By an­a­lyz­ing tiny vari­a­tions in this an­cient af­ter­glow, sci­en­tists can peer back in time to un­der­stand how the uni­verse evolved. Pee­bles stud­ied the tem­per­a­ture of the cos­mic mi­crowave back­ground to un­der­stand the mat­ter that was cre­ated in the big bang.

“It was, con­cep­tu­ally, a dooropen­ing event,” said ob­ser­va­tional cos­mol­o­gist San­dra Faber, a staff mem­ber at Univer­sity of Cal­i­for­nia Ob­ser­va­to­ries. “It showed that known laws of physics could ex­plain the uni­verse when it was only 100 sec­onds old. Isn’t that amaz­ing?”

Pee­bles also de­vel­oped tools for ex­plain­ing how the uni­verse as we know it came to be. Tiny quan­tum fluc­tu­a­tions that oc­curred dur­ing in­fla­tion — a pe­riod of rapid ex­pan­sion of the uni­verse that un­folded in less than one-mil­lionth of a se­cond af­ter the big bang — gave rise to “lumps” of mat­ter that would even­tu­ally evolve into gal­ax­ies, he said. These lumps, along with the still-mys­te­ri­ous dark mat­ter, ex­plain the size, shape and dis­tri­bu­tion of gal­ax­ies we see to­day.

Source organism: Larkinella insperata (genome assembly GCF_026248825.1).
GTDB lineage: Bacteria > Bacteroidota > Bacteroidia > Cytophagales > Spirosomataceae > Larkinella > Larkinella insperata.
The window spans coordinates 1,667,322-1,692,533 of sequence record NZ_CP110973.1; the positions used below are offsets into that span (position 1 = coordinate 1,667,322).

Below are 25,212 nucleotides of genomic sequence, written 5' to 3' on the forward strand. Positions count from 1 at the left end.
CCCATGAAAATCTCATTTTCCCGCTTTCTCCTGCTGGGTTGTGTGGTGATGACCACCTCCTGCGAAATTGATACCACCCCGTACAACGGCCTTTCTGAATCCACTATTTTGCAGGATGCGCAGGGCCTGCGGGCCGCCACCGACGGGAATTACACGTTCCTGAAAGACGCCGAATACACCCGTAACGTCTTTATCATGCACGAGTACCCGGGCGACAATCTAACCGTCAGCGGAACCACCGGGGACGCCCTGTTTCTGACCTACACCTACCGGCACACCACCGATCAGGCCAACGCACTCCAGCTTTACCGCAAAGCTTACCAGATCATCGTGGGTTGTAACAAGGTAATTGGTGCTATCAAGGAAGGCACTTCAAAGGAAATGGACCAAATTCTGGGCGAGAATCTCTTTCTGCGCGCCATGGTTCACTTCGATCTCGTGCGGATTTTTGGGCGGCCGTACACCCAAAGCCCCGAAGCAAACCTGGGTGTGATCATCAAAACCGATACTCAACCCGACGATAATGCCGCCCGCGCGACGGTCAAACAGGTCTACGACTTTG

“I was not work­ing alone,” Pee­bles said via a phone in­ter­view at the news con­fer­ence Tues­day, point­ing out that re­searchers in the So­viet Union pro­vided im­por­tant con­tri­bu­tions to sci­en­tists’ un­der­stand­ing of the uni­verse’s evo­lu­tion.

The first ex­o­planet ob­served by Mayor and Queloz wasn’t vis­i­ble through any te­le­scopes. In­stead, the as­tronomers in­tu­ited the world’s ex­is­tence by ob­serv­ing the way it af­fected its star.

If a planet is suf­fi­ciently large, rel­a­tive to its sun, it will cause the star to wob­ble just a bit. This wob­ble pro­duces tiny shifts in the light the star emits, and sci­en­tists can an­a­lyze these shifts to de­ter­mine the size and dis­tance of the planet.

The first world that Mayor and Queloz dis­cov­ered, dubbed 51 Pe­gasi b, is un­like any in our so­lar sys­tem. The planet is large and gaseous, like Jupiter, but is so close to its star that it takes just four days to com­plete an or­bit. Its tem­per­a­ture ex­ceeds 1,000 de­grees Cel­sius.